As initial hype around Internet of Things (IoT) in the consumer market fades, focus and emphasis has now shifted to Industrial IoT, in particular Predictive Maintenance. Part of the excitement in Industrial IoT stems from the fact that IoT technology can provide quantifiable benefits and savings to plants. Industrial IoT refers to the convergence of wireless technologies, miniaturized sensors (or MEMS), cloud computing and machine learning analytics.
Predictive Maintenance is widely seen as one of the most promising applications for wireless and Industrial Internet of Things (IIoT) technology. The holy grail of Industrial IoT in Predictive Maintenance is to instrument assets in plants with millions of sensors that stream petabytes of data securely to the cloud. Once the data is collected in the cloud, they can be analyzed automatically using predictive models built using machine learning algorithms.
State of Predictive Maintenance (PdM) technology
Traditionally, PdM relied on techniques like vibration analysis, oil analysis, thermography, and ultrasound to detect equipment problems before they lead to downtime. These techniques usually relied on a technician walking around the plant with a handheld instrument and manually collecting the data. One limitation of this model is that it can miss quickly developing failures, and variations in placement of sensors or operating conditions leads to data that can’t be compared across time. This traditional data collection method is on the brink of being replaced with wireless IoT sensors that can collect and transmit asset condition data to the cloud automatically. With Wireless PdM, problems can be detected earlier, while eliminating human error, increasing worker safety, and reallocating technicians from repetitive low value tasks like data collection to to be used for higher value add tasks like analysis and planning.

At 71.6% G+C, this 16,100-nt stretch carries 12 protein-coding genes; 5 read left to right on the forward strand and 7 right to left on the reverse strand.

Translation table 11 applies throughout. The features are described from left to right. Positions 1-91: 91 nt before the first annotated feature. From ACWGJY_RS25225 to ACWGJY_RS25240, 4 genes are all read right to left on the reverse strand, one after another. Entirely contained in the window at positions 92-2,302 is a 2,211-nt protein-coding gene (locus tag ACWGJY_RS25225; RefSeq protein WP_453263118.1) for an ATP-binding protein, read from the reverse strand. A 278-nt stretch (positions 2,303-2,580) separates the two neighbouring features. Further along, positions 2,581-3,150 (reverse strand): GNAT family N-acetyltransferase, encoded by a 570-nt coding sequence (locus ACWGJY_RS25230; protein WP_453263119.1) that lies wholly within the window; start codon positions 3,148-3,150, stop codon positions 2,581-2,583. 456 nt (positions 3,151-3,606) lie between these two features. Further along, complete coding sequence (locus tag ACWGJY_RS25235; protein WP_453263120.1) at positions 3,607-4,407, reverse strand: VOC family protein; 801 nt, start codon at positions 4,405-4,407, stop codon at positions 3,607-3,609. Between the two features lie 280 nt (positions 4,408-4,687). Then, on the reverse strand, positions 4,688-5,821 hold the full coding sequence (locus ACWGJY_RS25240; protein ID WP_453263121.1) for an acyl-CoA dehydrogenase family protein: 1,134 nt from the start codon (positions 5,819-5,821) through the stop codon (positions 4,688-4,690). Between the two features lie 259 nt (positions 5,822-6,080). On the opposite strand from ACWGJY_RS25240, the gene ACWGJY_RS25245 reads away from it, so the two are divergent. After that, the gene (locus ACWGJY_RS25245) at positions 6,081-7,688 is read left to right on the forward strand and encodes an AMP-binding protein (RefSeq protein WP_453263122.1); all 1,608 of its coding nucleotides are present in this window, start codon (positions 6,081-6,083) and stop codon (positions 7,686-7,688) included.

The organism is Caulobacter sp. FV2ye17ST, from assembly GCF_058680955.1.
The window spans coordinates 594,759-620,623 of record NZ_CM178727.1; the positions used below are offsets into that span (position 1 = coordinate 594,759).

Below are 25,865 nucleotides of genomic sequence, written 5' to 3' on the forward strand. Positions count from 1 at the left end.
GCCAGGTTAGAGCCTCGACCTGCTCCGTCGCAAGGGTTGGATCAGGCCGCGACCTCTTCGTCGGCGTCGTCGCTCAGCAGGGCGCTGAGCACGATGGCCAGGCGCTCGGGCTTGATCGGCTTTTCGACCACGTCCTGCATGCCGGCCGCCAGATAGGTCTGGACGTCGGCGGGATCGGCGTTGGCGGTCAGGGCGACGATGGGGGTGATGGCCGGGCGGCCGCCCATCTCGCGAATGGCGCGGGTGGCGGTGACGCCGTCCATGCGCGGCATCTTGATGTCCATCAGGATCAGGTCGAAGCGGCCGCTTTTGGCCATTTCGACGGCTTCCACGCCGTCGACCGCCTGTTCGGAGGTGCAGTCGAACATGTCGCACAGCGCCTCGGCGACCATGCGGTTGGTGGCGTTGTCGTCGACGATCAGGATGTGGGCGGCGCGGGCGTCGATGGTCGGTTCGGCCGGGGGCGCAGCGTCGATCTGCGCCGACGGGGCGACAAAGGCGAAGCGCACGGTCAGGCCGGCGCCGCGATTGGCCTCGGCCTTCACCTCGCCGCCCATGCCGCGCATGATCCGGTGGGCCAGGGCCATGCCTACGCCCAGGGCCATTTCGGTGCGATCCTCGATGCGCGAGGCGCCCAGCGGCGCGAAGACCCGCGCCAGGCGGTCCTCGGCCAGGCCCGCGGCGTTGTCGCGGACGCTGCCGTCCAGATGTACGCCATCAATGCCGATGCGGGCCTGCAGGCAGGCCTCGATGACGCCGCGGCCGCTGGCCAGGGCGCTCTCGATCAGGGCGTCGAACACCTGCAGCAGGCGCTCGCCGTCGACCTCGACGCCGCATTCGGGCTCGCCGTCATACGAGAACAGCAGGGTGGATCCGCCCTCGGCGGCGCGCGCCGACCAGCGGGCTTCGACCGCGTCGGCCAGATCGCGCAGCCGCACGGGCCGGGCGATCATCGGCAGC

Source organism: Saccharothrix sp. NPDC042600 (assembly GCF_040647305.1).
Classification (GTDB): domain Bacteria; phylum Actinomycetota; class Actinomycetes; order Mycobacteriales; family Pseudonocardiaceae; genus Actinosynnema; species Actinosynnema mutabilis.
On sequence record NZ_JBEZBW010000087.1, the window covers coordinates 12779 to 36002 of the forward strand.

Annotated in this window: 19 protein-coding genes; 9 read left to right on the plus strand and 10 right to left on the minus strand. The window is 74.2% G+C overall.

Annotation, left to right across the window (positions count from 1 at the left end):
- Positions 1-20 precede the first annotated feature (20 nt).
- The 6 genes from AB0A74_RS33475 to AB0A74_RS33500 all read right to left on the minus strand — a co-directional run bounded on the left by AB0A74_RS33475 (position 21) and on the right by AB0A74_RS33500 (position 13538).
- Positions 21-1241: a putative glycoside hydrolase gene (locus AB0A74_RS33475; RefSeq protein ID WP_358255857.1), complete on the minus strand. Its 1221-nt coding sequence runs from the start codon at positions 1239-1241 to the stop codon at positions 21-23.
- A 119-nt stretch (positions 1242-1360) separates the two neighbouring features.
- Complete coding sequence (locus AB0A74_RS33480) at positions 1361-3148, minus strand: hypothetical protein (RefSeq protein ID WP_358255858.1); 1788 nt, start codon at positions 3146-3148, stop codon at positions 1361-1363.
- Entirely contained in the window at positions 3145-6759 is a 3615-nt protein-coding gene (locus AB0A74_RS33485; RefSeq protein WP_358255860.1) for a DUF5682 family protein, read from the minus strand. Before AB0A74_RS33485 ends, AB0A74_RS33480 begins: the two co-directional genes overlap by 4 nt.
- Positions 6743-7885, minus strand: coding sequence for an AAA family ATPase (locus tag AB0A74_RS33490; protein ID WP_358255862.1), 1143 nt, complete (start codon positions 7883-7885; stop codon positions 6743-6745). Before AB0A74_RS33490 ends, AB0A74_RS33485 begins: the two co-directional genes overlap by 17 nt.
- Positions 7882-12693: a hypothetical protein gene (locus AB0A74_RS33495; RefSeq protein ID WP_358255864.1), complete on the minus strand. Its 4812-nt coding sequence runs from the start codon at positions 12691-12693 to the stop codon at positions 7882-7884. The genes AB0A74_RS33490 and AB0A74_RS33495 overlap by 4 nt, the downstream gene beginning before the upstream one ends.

Wireless PdM is poised for takeoff, driven by four technology mega-trends: